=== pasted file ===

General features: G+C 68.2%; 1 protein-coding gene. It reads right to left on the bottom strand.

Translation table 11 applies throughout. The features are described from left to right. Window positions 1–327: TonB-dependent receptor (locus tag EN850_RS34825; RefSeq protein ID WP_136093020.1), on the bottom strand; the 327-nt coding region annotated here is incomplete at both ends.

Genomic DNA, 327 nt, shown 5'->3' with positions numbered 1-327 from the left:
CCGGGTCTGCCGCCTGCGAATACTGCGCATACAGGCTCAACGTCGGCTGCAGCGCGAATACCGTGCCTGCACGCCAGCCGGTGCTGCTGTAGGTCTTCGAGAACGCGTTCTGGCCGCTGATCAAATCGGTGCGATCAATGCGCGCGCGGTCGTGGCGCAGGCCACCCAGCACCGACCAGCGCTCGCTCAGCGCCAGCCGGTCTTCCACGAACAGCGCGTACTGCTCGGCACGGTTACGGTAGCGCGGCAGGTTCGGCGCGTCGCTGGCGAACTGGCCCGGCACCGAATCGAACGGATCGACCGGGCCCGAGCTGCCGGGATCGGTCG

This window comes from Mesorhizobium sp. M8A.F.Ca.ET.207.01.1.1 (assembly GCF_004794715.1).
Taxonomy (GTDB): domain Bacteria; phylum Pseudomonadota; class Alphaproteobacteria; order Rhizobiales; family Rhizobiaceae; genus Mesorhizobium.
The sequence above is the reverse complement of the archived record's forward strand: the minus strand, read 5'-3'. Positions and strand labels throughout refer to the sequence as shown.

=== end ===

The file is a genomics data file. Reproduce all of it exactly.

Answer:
General features: G+C 68.2%; 1 protein-coding gene. It reads right to left on the bottom strand.

Translation table 11 applies throughout. The features are described from left to right. Window positions 1–327: TonB-dependent receptor (locus tag EN850_RS34825; RefSeq protein ID WP_136093020.1), on the bottom strand; the 327-nt coding region annotated here is incomplete at both ends.

Genomic DNA, 327 nt, shown 5'->3' with positions numbered 1-327 from the left:
CCGGGTCTGCCGCCTGCGAATACTGCGCATACAGGCTCAACGTCGGCTGCAGCGCGAATACCGTGCCTGCACGCCAGCCGGTGCTGCTGTAGGTCTTCGAGAACGCGTTCTGGCCGCTGATCAAATCGGTGCGATCAATGCGCGCGCGGTCGTGGCGCAGGCCACCCAGCACCGACCAGCGCTCGCTCAGCGCCAGCCGGTCTTCCACGAACAGCGCGTACTGCTCGGCACGGTTACGGTAGCGCGGCAGGTTCGGCGCGTCGCTGGCGAACTGGCCCGGCACCGAATCGAACGGATCGACCGGGCCCGAGCTGCCGGGATCGGTCG

This window comes from Mesorhizobium sp. M8A.F.Ca.ET.207.01.1.1 (assembly GCF_004794715.1).
Taxonomy (GTDB): domain Bacteria; phylum Pseudomonadota; class Alphaproteobacteria; order Rhizobiales; family Rhizobiaceae; genus Mesorhizobium.
The sequence above is the reverse complement of the archived record's forward strand: the minus strand, read 5'-3'. Positions and strand labels throughout refer to the sequence as shown.